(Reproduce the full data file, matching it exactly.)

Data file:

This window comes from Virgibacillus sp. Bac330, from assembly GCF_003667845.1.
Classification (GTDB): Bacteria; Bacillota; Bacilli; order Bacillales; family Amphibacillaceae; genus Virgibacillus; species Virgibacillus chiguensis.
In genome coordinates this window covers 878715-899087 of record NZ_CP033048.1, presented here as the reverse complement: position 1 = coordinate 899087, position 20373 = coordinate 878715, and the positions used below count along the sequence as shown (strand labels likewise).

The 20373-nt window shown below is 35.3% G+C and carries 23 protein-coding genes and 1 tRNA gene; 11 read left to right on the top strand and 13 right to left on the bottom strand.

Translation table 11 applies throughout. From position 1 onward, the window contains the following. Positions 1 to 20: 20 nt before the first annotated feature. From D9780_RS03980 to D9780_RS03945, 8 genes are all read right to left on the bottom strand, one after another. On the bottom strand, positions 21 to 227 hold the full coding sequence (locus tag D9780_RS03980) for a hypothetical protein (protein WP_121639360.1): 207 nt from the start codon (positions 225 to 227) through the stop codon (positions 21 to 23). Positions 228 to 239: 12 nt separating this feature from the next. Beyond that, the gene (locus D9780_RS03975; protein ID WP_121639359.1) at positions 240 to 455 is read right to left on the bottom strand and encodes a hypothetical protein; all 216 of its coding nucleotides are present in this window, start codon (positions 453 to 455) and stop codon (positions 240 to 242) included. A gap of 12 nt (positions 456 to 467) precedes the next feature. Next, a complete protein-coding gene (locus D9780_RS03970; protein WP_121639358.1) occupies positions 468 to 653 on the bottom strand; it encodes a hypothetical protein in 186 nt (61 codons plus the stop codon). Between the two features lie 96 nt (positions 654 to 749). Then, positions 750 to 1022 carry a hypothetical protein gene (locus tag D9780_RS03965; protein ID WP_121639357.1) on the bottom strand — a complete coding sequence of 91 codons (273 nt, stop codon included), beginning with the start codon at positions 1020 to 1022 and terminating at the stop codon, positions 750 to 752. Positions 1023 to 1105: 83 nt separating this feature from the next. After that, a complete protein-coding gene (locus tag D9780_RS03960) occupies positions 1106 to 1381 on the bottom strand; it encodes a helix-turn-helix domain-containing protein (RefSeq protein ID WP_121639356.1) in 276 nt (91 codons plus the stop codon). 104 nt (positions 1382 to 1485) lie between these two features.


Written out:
This window comes from Virgibacillus sp. Bac330, from assembly GCF_003667845.1.
Classification (GTDB): Bacteria; Bacillota; Bacilli; order Bacillales; family Amphibacillaceae; genus Virgibacillus; species Virgibacillus chiguensis.
In genome coordinates this window covers 878715-899087 of record NZ_CP033048.1, presented here as the reverse complement: position 1 = coordinate 899087, position 20373 = coordinate 878715, and the positions used below count along the sequence as shown (strand labels likewise).

The 20373-nt window shown below is 35.3% G+C and carries 23 protein-coding genes and 1 tRNA gene; 11 read left to right on the top strand and 13 right to left on the bottom strand.

Translation table 11 applies throughout. From position 1 onward, the window contains the following. Positions 1 to 20: 20 nt before the first annotated feature. From D9780_RS03980 to D9780_RS03945, 8 genes are all read right to left on the bottom strand, one after another. On the bottom strand, positions 21 to 227 hold the full coding sequence (locus tag D9780_RS03980) for a hypothetical protein (protein WP_121639360.1): 207 nt from the start codon (positions 225 to 227) through the stop codon (positions 21 to 23). Positions 228 to 239: 12 nt separating this feature from the next. Beyond that, the gene (locus D9780_RS03975; protein ID WP_121639359.1) at positions 240 to 455 is read right to left on the bottom strand and encodes a hypothetical protein; all 216 of its coding nucleotides are present in this window, start codon (positions 453 to 455) and stop codon (positions 240 to 242) included. A gap of 12 nt (positions 456 to 467) precedes the next feature. Next, a complete protein-coding gene (locus D9780_RS03970; protein WP_121639358.1) occupies positions 468 to 653 on the bottom strand; it encodes a hypothetical protein in 186 nt (61 codons plus the stop codon). Between the two features lie 96 nt (positions 654 to 749). Then, positions 750 to 1022 carry a hypothetical protein gene (locus tag D9780_RS03965; protein ID WP_121639357.1) on the bottom strand — a complete coding sequence of 91 codons (273 nt, stop codon included), beginning with the start codon at positions 1020 to 1022 and terminating at the stop codon, positions 750 to 752. Positions 1023 to 1105: 83 nt separating this feature from the next. After that, a complete protein-coding gene (locus tag D9780_RS03960) occupies positions 1106 to 1381 on the bottom strand; it encodes a helix-turn-helix domain-containing protein (RefSeq protein ID WP_121639356.1) in 276 nt (91 codons plus the stop codon). 104 nt (positions 1382 to 1485) lie between these two features.